Book Review: ‘Ballsbridge Then & Now’ by Hugh Oram

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The History Press Ireland have published many fine books covering numerous aspects of Irish history.
Amongst their extensive output are multiple examinations of towns and villages across the country, the latest of which should be of much interest to residents of Dublin Four.

‘Ballsbridge Then & Now’ has been lovingly compiled by Hugh Oram, a Dublin based historian who has written for more than fifty individual publications, including ‘The Irish Times’, over a forty year career. Previously he has provided readers with historical accounts of Limerick and Dublin Airport, amongst others, but is staying closer to home for his latest endeavour.

As it’s title suggests, the book contrasts the busy suburb we know today with it’s ever changing appearance through the centuries. Oram examines over forty different Ballsbridge locations, some of which have changed so much as to be unrecognisable from their previous incarnations.

To illustrate the changing face of the area, Oram provides recent pictures taken by himself as well as vintage photographs, some more than a hundred years old. In some cases, the history of the location pre-dates photography and so drawings are provided.

The illustrations show not just how the area has changed, but also public attitudes. Take the Swastika Laundry, for example, whose chimney still stands today. Up until the fifties, both the chimney and the laundry’s fleet of vans were emblazoned with the Swastika symbol. The company had been set up long before the rise of Hitler at a time when the symbol represented good luck rather than the dark connotations it would later acquire. Another subtle contrast is seen in the two photographs illustrating the duck pond in Herbert Park. Oram gives us a shot of a lady, dressed in early twentieth century finery, pushing a child’s pram through the park. The opposite page shows a recent image of a child similarly being wheeled along, though this time by a man, something unthinkable at the time the first picture would have been taken.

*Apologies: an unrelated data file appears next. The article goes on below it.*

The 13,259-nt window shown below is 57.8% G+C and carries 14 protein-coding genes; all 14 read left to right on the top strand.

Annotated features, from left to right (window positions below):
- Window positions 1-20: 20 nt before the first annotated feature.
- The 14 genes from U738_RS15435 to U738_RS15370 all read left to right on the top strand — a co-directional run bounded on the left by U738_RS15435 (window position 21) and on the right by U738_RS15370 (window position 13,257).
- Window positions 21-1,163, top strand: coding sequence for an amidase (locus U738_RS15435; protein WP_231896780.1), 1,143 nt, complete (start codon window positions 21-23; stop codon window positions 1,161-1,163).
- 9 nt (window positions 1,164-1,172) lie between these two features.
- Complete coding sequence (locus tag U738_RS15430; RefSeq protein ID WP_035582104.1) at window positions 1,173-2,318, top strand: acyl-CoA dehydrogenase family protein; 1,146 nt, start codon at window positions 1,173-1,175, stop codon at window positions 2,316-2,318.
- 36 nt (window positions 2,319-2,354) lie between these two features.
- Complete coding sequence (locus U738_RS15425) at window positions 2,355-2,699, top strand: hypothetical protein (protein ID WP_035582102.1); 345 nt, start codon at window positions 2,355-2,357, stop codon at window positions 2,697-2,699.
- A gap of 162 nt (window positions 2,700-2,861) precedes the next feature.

It’s amusing to see how some aspects of Dublin life have come full circle. For instance, many of the archive photographs show the city’s old tram network in operation. In these days of the LUAS, it’s easy to forget that as a mode of transport it’s by no means new to Dublin.

Though it’s the images which draw you in at first, the text is equally engrossing. Rather than merely detailing historical facts, Oram provides many an amusing anecdote, most of which revolve around local characters and their unscrupulous behaviour.

While many of the contrasts illustrated in the book span centuries, some involve far more recent developments. To show how much things have changed in just the past decade, we are told the selling prices of some of the area’s more illustrious residences. One house on Shrewsbury Road, for example, fetched €58 million in 2005 but had shockingly dropped to a mere €15 million only six years later.

‘Ballsbridge Then & Now’ is a must have for anyone interested in the history of the area, functioning equally as a coffee table book and a riveting page turner.

Reviewed by: Eric Hillis